Cover image of the review
Installation view of *KAWS: Companionship in the Age of Loneliness*, National Gallery of Victoria International, Melbourne. Photo: © Tom Ross

KAWS: Companionship in the Age of Loneliness

15 Feb 2020
20 Sep - 14 Apr 2020

Earlier this week, a group of masked graffiti artists seemed to appropriate the work of Ash Keating—who was commissioned by the National Gallery of Victoria to spray the side of the NGV building in 2013—and descended on the CBD to spray the walls of Melbourne’s iconic Hosier Lane using paint filled fire extinguishers. Their work was a performative protest piece that intended to critique the commercialisation of street culture and graffiti art, and in particular to target the signs and symbols of the Culture Kings streetwear store that now controversially occupies Hosier Lane. The anti-commercialist performance piece was quickly labelled “vandalism” throughout virtually all of the mainstream media and is now being thoroughly investigated by the police.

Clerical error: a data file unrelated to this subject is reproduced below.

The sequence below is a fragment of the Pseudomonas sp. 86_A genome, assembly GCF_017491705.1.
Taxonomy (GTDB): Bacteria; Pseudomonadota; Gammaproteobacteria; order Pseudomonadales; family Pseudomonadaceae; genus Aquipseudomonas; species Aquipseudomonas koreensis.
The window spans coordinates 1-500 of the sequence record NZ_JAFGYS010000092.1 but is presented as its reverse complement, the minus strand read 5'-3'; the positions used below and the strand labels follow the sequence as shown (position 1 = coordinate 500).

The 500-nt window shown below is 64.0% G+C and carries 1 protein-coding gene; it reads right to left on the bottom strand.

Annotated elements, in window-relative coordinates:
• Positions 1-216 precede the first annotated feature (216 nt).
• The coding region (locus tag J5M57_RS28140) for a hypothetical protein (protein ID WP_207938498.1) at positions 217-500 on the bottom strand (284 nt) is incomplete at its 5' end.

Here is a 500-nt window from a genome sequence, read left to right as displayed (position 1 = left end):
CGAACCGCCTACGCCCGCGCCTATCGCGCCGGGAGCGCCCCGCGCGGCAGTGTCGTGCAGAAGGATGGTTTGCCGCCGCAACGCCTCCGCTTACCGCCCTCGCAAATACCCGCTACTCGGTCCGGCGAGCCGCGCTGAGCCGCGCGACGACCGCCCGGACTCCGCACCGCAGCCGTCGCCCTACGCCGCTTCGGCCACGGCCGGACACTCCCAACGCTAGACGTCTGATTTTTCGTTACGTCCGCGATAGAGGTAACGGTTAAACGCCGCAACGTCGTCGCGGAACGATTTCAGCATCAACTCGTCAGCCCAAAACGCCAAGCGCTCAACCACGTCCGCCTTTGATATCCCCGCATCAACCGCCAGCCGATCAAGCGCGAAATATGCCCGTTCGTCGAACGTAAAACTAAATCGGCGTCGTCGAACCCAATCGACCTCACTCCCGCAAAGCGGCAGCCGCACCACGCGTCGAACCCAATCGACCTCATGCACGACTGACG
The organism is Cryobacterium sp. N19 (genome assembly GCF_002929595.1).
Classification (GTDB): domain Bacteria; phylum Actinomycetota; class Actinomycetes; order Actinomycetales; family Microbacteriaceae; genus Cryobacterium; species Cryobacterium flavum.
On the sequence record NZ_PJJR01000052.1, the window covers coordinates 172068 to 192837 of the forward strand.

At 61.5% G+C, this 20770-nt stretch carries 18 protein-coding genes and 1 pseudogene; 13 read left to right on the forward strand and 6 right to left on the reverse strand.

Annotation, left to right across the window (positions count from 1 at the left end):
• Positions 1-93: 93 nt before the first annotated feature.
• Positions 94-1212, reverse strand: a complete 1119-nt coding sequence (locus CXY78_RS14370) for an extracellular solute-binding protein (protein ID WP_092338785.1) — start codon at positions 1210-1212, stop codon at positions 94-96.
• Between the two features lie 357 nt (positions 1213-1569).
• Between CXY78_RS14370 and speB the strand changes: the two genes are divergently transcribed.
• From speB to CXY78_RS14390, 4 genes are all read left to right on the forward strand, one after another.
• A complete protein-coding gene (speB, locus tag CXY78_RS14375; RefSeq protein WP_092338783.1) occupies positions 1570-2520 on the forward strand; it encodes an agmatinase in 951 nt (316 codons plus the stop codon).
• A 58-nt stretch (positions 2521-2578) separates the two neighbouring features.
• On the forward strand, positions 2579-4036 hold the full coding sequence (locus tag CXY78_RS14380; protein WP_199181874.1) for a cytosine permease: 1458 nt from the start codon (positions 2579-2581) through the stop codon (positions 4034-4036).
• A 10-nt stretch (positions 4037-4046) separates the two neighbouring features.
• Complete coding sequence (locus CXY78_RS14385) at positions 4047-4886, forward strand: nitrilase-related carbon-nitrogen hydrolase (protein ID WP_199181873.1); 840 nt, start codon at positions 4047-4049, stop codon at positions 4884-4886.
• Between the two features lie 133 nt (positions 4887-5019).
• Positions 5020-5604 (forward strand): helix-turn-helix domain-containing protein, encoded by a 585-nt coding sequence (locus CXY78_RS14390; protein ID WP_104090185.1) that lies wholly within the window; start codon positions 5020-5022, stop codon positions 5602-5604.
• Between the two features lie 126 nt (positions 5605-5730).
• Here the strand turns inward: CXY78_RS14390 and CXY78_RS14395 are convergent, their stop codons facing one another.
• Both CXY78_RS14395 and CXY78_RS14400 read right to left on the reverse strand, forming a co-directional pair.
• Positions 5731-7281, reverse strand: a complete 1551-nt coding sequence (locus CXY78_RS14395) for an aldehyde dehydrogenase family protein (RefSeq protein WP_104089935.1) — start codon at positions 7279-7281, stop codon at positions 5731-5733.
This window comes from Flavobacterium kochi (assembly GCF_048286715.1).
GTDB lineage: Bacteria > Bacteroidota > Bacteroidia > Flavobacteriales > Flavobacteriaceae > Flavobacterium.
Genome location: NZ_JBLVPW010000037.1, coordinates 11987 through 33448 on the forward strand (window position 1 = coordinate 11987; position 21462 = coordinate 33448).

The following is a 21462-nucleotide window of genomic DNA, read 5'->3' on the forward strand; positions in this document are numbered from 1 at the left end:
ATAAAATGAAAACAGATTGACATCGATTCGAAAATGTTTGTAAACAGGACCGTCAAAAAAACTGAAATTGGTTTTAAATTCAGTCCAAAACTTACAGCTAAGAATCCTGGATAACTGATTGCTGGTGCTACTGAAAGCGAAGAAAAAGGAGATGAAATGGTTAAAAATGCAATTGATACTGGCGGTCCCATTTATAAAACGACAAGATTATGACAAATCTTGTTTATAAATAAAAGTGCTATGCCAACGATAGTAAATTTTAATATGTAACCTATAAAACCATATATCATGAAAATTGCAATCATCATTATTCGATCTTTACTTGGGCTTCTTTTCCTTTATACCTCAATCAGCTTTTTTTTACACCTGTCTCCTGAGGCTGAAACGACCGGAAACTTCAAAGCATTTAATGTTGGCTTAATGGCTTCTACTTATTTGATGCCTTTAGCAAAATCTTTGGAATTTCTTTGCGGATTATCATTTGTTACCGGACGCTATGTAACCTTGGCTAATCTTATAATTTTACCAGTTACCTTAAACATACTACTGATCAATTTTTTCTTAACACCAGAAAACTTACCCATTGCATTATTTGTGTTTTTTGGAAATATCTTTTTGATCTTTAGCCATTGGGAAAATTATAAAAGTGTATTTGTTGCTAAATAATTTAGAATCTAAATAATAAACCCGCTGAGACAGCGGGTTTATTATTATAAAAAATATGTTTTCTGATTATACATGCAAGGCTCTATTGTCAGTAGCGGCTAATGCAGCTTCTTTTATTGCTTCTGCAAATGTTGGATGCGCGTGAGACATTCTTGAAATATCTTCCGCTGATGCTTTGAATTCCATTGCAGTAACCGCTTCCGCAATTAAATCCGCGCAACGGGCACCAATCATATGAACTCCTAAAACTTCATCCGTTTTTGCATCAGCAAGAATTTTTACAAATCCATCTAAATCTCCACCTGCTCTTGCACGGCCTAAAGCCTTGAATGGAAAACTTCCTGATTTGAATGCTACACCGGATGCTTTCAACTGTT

Around the same time, climate activists who have labelled themselves with the tag #BushfireBrandalism somehow got access to the tram-stop advertising booths near the NGV (posing as JCDecaux contractors) and substituted paid advertisements with climate activism posters. In 2018, JCDecaux supported a clever ad campaign on these boards which showcased Mercedes Benz’s partnership with the NGV—complete with functioning windscreen-wiping advertisements that celebrated the then hugely popular NGV Triennial exhibition. This week, however, JCDecaux has indicated it is aware of the “climate vandalism campaign” that’s going on across its advertising network and is reported to also be considering taking the campaign to the police.

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